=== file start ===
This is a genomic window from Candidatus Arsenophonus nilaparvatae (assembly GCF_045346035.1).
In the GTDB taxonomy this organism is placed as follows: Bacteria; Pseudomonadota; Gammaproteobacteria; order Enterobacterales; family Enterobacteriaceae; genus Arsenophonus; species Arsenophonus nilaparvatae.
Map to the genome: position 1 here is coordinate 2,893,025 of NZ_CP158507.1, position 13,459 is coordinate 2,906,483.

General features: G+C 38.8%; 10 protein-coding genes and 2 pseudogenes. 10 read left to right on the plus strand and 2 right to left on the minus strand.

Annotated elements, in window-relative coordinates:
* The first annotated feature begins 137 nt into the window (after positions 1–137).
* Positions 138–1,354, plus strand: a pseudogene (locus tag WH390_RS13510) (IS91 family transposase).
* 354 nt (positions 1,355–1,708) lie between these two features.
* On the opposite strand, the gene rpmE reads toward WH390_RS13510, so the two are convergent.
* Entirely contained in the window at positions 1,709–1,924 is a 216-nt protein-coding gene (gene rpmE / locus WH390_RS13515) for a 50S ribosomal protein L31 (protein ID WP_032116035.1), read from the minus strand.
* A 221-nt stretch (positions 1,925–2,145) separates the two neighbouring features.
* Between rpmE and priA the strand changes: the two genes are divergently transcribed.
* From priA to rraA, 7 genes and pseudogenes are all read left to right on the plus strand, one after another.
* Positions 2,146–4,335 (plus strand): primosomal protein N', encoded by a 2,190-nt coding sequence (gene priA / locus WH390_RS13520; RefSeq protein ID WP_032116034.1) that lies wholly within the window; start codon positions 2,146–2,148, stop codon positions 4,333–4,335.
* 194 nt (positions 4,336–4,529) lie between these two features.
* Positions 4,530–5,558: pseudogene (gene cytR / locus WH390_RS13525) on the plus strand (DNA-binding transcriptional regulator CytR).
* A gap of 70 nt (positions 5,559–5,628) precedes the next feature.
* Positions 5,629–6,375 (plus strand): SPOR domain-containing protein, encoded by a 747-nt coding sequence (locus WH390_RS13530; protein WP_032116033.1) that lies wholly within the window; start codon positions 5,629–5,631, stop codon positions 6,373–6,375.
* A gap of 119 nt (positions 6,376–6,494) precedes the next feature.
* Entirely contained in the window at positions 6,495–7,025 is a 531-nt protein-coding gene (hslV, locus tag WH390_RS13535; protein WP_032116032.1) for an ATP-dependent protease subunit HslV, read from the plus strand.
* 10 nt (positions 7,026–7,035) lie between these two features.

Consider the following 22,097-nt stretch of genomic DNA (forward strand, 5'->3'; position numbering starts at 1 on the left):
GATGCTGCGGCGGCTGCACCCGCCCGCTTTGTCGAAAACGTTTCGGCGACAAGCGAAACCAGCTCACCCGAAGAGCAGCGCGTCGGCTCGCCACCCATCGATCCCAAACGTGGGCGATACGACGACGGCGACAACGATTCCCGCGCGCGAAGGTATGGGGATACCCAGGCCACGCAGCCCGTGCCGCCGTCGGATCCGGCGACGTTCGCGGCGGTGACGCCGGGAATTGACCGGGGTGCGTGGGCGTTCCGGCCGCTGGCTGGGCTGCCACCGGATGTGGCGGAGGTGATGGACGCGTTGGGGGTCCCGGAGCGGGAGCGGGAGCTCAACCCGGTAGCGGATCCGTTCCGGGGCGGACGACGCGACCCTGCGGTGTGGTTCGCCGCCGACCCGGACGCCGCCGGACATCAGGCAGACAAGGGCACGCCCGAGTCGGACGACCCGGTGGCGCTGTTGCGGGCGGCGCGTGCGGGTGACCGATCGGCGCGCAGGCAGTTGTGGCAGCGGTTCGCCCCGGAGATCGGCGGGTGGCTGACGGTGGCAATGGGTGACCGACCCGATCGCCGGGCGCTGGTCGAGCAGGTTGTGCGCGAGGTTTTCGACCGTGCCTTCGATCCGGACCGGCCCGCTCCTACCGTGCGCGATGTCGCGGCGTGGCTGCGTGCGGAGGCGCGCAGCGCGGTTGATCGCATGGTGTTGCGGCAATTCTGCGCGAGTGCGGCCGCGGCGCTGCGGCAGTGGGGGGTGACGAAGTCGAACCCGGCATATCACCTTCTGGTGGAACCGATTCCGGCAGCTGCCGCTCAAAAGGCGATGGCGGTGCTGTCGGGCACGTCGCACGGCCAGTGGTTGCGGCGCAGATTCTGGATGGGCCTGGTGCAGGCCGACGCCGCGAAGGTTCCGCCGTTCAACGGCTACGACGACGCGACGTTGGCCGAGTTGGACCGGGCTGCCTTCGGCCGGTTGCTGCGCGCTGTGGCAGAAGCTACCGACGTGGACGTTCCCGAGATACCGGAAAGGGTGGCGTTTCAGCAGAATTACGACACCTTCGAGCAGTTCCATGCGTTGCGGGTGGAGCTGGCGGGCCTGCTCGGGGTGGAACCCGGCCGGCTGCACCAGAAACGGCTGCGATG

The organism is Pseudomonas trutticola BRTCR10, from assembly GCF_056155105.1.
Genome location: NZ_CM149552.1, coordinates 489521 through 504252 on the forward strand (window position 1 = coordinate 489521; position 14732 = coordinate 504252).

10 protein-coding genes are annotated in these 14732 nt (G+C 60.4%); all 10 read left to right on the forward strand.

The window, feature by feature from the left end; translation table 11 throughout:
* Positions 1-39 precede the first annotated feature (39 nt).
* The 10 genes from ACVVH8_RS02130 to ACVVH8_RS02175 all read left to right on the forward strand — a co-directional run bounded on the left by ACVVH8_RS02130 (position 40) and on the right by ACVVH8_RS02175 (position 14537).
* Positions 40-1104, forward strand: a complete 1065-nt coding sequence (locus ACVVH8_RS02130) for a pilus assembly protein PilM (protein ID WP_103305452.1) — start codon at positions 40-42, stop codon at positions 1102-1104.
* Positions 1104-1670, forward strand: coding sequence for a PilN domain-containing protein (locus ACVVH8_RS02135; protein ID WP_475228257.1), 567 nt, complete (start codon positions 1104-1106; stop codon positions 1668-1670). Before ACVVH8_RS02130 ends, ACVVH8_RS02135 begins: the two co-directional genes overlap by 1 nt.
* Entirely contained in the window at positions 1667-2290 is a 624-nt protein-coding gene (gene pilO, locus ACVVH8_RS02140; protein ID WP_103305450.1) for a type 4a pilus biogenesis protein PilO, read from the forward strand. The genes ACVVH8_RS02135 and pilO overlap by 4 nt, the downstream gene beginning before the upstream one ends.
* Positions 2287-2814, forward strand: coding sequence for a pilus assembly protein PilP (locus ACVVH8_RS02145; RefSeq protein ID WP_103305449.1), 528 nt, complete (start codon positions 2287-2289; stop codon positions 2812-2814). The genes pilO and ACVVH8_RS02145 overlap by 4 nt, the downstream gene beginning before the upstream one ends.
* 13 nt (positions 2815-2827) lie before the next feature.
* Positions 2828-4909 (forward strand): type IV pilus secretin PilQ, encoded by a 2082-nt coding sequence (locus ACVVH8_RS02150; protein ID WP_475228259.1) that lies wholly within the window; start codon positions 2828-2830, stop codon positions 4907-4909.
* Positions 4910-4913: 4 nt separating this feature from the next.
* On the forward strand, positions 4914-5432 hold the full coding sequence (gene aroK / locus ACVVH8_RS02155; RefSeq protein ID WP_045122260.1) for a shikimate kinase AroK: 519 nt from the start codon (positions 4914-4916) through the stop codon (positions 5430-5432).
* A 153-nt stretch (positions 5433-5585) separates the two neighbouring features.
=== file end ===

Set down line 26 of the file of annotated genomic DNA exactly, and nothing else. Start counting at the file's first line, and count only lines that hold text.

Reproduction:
10 protein-coding genes are annotated in these 14732 nt (G+C 60.4%); all 10 read left to right on the forward strand.